Review: ‘Gods of Egypt’ full of over-the-top adventure
I’ve been trying to squeeze in as many Oscar-nominated movies as possible before Sunday, so I’ll admit I was looking forward to some light, mindless entertainment when I saw “Gods of Egypt” earlier this week.
I’m not gonna lie. Mindless entertainment is exactly what I got. It’s visually stunning, but this isn’t a movie likely to win much critical appraise beyond its production design. That said, I have a feeling kids especially will enjoy this movie the same as I enjoyed the equally cheesy “Clash of the Titans” starring Harry Hamlin when I was young.
“Gods of Egypt” centers around a group of Gods who bleed gold and are twice the size of mortals, which looks as ridiculous as it sounds. On the coronation day of the powerful god Horus (played by “Game of Thrones” actor Nikolaj Coster-Waldau), his uncle Set (Gerard Butler), the merciless god of darkness, decides to claim the throne for himself and rule all of Egypt. He ruthlessly disables Horus by stealing his all-seeing eyes and then enslaves all of the land’s mortals.
One of those mortals is the cunning thief Bek (Brenton Thwaites) who doesn’t have near as much faith in the gods as his beloved fiancé, Zaya, does. Zaya convinces Bek to steal back Horus’s eyes from Set so Horus can reclaim his power and his throne. The problem is, Horus is a cocky, narcissistic god who doesn’t care as much about humanity as he does revenge. Not to mention, Bek is only able to retrieve one of Horus’s eyes, which leaves him at half power. Together, the two unlikely allies of mortal thief and wounded god set out on a journey with the same goal — to reclaim Egypt from Set — but with two very different motives.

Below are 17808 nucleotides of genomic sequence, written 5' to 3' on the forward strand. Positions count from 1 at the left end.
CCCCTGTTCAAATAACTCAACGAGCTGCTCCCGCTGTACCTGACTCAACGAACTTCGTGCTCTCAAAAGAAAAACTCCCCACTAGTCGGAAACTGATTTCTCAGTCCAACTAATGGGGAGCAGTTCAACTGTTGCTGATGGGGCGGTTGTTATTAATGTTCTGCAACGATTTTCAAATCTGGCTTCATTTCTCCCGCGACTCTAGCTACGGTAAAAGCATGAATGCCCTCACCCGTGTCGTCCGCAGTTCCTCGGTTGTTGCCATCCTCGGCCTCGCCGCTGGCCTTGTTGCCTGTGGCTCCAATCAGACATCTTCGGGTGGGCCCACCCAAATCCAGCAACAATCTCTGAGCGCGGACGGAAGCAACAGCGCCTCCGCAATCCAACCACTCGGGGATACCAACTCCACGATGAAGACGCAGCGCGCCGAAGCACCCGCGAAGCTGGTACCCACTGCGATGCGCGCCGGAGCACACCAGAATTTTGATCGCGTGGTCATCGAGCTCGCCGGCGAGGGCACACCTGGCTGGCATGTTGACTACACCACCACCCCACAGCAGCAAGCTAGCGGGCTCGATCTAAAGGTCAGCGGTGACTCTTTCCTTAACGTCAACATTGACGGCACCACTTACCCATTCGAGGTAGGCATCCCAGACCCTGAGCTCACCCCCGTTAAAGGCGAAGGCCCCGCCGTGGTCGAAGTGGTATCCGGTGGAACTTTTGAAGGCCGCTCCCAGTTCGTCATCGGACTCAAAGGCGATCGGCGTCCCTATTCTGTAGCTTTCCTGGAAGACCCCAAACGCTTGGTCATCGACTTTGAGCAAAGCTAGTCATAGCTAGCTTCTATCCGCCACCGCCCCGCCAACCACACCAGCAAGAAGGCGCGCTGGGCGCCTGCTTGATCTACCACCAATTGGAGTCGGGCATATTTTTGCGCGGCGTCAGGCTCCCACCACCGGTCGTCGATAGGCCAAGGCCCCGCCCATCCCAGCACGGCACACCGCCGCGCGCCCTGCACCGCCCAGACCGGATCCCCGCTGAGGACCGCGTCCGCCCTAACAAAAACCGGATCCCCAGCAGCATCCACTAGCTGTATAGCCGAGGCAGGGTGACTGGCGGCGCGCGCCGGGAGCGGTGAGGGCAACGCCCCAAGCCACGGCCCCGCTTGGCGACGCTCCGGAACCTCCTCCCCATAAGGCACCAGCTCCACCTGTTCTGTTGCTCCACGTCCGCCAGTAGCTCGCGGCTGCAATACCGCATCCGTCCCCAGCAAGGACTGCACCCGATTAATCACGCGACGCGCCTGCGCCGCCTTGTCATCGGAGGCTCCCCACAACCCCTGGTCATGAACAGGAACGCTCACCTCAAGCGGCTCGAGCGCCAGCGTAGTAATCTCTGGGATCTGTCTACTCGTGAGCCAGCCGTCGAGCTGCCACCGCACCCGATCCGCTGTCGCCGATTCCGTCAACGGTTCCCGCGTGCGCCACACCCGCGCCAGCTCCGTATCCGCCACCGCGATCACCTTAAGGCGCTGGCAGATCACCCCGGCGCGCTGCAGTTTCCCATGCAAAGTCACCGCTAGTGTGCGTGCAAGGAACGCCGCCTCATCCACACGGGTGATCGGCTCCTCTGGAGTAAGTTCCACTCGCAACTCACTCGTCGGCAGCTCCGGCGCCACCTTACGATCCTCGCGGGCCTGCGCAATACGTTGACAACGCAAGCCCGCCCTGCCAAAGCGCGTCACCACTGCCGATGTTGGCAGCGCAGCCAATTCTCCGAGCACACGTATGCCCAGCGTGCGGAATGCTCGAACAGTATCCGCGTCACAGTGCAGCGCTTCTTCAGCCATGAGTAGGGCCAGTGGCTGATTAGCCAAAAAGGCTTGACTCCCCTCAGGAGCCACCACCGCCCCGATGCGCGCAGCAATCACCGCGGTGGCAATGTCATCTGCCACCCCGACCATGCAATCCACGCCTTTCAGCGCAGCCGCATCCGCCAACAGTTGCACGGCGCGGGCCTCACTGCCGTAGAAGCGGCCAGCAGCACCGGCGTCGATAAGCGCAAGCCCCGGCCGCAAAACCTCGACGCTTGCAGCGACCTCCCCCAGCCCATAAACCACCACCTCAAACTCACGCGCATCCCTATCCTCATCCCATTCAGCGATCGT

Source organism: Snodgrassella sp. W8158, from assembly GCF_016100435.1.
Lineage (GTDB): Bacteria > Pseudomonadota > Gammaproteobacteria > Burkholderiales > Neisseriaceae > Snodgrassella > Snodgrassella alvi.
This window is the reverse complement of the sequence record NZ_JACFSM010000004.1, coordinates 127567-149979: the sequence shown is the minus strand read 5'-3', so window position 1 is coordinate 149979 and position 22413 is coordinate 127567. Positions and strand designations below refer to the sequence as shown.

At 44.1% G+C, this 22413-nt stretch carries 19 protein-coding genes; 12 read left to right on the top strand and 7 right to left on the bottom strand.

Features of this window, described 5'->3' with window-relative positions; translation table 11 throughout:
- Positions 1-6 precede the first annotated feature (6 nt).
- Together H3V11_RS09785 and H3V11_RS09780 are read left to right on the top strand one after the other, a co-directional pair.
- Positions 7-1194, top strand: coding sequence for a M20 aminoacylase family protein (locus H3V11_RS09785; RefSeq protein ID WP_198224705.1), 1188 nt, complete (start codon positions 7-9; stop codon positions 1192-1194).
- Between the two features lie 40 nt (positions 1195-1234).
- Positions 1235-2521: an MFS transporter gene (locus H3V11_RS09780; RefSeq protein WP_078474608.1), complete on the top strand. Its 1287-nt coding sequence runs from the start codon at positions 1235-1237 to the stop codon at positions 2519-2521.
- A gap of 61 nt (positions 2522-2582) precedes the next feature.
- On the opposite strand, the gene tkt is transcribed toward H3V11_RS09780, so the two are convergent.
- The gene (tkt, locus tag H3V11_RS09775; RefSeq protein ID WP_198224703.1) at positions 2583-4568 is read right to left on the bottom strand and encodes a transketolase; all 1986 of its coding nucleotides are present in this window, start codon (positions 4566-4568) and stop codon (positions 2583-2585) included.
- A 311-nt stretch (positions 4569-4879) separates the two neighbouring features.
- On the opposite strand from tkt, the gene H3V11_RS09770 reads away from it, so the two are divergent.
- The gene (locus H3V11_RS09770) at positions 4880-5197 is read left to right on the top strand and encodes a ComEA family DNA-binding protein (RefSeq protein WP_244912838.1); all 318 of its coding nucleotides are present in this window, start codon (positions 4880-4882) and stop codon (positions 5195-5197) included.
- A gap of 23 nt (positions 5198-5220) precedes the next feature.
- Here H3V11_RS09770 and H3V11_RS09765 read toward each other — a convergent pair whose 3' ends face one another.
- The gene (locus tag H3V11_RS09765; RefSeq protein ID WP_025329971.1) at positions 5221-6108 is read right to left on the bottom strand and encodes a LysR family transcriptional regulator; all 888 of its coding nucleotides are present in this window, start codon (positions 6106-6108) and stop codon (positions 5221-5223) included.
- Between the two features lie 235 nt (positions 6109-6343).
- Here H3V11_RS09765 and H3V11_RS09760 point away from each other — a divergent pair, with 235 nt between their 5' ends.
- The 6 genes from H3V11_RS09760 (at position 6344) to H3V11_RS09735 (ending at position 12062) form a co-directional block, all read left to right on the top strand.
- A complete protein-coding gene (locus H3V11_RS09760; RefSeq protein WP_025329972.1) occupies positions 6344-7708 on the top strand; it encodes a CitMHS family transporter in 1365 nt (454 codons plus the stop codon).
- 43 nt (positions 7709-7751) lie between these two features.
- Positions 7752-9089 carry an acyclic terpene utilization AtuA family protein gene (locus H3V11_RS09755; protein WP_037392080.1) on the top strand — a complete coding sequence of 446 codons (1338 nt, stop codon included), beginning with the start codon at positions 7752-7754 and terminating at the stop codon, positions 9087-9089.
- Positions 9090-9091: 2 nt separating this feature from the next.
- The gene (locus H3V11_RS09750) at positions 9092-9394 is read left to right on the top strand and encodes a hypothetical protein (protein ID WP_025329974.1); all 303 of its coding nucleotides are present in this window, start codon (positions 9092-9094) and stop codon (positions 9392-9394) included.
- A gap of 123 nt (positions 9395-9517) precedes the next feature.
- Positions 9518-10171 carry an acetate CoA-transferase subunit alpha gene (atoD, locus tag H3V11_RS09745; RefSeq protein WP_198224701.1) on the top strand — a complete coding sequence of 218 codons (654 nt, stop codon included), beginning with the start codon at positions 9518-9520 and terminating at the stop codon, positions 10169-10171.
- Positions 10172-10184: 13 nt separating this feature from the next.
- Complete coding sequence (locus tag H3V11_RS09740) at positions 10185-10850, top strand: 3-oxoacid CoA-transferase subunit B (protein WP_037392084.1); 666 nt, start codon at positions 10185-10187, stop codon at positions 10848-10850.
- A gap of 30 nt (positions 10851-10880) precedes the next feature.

The surprising thing about “Gods of Egypt” is that it boasts a cast of familiar and respected actors, including Geoffrey Rush and Chadwick Boseman. The visuals, as I mentioned, are stunning and well done, even when the gods morph into shiny transformers and go to battle in the sky. The special effects, on the other hand, are sometimes so bad they’re laughable.
There’s also a lot going on plot wise that had me a little confused trying to keep up. That said, “Gods of Egypt” never tries to be more than what you’d expect from a fantasy adventure film. It’s a bit over-the-top, but sometimes that can be fun to watch.
Parents interested in taking the kids to see this movie should note its PG-13 rating is for fantasy violence and action, and some sexuality. The goddess of love, Hathor, is routinely dressed like a Victoria Secret model in flimsy robes, and even Horus struts around in what amounts to shorts and little else. There is a very quick sex scene that basically involves two characters falling onto the bed before cutting to some scantily clad cuddling afterward. There is plenty of violence in the tone of video game fighting, with gods transforming into robot-like creatures and fighting to the death. The heroes are also constantly put in scenes of peril.
Overall, I’d compare the movie to “Clash of the Titans” (both the original and the remake), and maybe “Prince of Persia.” If you were OK with your kids watching any of those films, they should be OK seeing “Gods of Egypt.”
With a run time of 127 minutes, “Gods of Egypt” is now playing in theaters nationwide.